Many chief information officers (CIOs) feel overwhelmed by the prospect of building digital leadership while renovating the core of IT infrastructure and capability for the digital future, according to a survey from IT research firm Gartner.
While the third era of enterprise IT, digitalization is beginning, the survey results indicated most CIOs do not feel prepared for this next era, with 51 percent of CIOs concerned that the digital torrent is coming faster than they can cope and 42 percent feeling that they don’t have the talent needed to face this future.
“The behaviors mastered in the second era of enterprise IT, like treating colleagues as customers, are potential hindrances to exploiting digitalization,” Graham Waller, vice president and executive partner for Gartner Executive Programs, said in a statement. “In 2014, CIOs must face the challenge of bridging the second and third eras. They have to build digital leadership and bimodal capability, while renovating the core of IT infrastructure and capability for the digital future.”
A quarter have already made significant investments in public cloud, and the majority expect more than half of their company’s business to be running over public cloud by 2020.
The report also found 70 percent of CIOs plan to change their technology and sourcing relationships over the next two to three years, and many are seeking to partner with small companies and startups.
“If this transition succeeds and CIOs and their businesses ‘tame the digital dragon,’ massive new value for businesses can be created, and with it, a renewed role and greater credibility for the CIO and the IT organization,” Dave Aron, vice president and Gartner Fellow, said in a statement. “However, if the dragon isn’t tamed, businesses might fail and the relevance of the IT organization will almost certainly disappear.”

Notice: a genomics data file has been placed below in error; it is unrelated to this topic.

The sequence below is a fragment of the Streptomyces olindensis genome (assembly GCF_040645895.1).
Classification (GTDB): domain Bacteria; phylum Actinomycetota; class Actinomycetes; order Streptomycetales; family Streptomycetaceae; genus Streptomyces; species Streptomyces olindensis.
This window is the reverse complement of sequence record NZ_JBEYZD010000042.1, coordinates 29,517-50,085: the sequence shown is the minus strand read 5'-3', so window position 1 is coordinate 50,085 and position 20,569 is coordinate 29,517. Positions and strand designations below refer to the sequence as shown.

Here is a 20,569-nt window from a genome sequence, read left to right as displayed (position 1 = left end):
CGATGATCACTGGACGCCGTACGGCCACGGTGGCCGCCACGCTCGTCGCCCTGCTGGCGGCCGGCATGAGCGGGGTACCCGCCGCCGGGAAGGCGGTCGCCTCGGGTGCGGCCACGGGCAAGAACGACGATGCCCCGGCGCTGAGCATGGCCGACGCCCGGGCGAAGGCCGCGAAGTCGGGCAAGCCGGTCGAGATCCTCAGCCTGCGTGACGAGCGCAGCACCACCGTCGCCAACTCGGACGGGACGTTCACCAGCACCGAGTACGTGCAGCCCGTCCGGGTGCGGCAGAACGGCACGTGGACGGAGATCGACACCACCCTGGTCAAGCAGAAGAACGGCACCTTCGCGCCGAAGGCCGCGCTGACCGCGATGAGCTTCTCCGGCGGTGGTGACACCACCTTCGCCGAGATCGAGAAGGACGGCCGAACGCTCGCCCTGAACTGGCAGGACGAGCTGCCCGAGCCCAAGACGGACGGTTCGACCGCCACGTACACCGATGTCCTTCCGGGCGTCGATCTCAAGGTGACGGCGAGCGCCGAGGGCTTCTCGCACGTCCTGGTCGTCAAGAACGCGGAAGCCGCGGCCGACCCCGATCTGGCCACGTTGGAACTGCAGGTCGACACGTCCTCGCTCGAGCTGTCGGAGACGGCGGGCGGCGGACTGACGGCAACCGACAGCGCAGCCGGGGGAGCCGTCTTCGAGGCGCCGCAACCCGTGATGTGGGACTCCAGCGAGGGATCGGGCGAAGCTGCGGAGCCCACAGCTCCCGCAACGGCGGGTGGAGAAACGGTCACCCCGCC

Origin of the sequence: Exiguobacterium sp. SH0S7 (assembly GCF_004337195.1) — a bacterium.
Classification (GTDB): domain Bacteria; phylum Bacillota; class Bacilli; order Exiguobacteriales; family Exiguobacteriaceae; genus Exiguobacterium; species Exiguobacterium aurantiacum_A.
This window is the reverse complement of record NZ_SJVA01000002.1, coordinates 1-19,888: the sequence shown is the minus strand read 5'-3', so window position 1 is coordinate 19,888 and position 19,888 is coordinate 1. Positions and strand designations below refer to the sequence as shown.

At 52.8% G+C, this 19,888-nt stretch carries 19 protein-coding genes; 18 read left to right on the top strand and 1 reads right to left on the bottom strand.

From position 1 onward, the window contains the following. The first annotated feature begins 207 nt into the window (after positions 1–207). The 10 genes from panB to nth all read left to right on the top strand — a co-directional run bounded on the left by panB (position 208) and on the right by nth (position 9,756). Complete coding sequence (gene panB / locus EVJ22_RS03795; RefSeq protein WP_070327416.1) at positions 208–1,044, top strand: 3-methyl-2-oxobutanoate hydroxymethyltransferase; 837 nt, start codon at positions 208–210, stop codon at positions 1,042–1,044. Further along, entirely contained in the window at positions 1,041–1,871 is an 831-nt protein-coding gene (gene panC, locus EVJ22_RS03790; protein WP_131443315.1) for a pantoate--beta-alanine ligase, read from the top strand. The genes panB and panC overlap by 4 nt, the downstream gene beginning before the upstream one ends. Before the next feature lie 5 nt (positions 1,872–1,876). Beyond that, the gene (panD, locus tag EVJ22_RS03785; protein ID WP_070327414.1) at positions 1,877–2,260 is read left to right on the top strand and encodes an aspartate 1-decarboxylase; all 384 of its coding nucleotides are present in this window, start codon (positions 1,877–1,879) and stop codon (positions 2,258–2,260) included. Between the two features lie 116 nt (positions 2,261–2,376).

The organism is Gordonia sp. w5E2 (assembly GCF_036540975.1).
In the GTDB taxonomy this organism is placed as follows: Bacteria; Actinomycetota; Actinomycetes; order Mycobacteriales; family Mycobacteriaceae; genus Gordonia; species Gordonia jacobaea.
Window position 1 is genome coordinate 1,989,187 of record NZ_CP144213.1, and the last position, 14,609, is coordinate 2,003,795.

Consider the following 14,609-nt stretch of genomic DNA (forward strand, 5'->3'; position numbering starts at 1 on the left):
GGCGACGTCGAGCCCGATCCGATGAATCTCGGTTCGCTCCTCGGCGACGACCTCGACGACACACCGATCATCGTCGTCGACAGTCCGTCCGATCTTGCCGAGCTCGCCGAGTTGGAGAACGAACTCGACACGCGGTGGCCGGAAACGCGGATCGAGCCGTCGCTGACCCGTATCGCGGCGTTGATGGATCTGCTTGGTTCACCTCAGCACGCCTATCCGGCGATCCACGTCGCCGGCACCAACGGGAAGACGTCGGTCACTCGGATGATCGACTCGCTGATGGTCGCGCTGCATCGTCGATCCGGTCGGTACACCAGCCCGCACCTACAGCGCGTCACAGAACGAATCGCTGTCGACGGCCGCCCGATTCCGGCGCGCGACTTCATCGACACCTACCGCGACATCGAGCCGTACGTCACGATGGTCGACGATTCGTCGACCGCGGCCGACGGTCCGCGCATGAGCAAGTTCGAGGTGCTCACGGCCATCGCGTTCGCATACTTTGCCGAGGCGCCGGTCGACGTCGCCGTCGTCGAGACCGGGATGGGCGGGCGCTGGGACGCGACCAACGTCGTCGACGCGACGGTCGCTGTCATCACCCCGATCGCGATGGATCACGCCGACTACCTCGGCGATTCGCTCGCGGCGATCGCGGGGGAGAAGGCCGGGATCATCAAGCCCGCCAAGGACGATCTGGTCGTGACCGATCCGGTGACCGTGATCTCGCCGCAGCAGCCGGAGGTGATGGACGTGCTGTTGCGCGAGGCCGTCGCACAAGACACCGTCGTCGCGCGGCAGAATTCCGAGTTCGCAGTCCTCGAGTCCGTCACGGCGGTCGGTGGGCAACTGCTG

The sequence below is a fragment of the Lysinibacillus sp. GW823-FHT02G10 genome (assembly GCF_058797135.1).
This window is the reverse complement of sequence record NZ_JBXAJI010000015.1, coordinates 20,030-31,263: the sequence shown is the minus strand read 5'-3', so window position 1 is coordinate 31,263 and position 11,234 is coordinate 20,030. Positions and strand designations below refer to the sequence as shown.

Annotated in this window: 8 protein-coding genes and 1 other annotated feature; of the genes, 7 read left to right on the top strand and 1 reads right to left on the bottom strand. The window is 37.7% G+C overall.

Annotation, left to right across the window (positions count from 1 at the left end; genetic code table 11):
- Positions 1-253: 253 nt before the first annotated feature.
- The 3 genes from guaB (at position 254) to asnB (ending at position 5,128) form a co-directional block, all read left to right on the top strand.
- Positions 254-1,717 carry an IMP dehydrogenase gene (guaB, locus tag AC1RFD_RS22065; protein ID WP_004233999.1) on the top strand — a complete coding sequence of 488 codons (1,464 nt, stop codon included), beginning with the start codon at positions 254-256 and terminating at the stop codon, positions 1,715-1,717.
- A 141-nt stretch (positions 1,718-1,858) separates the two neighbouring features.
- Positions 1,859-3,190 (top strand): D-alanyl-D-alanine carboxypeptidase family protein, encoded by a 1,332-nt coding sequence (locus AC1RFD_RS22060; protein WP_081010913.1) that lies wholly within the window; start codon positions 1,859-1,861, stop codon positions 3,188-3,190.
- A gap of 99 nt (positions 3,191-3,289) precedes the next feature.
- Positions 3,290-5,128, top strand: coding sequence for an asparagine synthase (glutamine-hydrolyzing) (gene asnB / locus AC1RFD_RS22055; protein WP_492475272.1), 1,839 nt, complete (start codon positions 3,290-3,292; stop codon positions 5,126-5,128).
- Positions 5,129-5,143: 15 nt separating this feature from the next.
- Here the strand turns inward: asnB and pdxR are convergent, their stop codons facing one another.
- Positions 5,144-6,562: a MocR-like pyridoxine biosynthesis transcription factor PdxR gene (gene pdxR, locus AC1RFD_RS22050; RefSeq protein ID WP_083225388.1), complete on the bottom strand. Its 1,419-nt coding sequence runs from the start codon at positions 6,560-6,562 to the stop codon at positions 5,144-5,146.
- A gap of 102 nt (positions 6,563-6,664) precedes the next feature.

Forty-five percent of the 2,339 CIOs surveyed said they have implemented agile methodologies for part of their development portfolio, although most need to go further to create separate, multidisciplinary teams, with lightweight governance and new, digital skillsets and alternative sourcing models.
The survey also found that the CEO’s digital savvy is one of the best indicators of IT and business performance. To exploit new digital opportunities and ensure that the core of IT services is ready, there should be clear digital leadership, strategy and governance, and all business executives must become digitally savvy, the report noted.
“CIOs are facing all the challenges they have for many years, plus a flood of digital opportunities and threats. Digitalization raises questions about strategy, leadership, structure, talent, financing and almost everything else,” Aron continued. “All industries in all geographies are undergoing digital disruption. This is both a CIO’s dream come true and a career-changing leadership challenge.”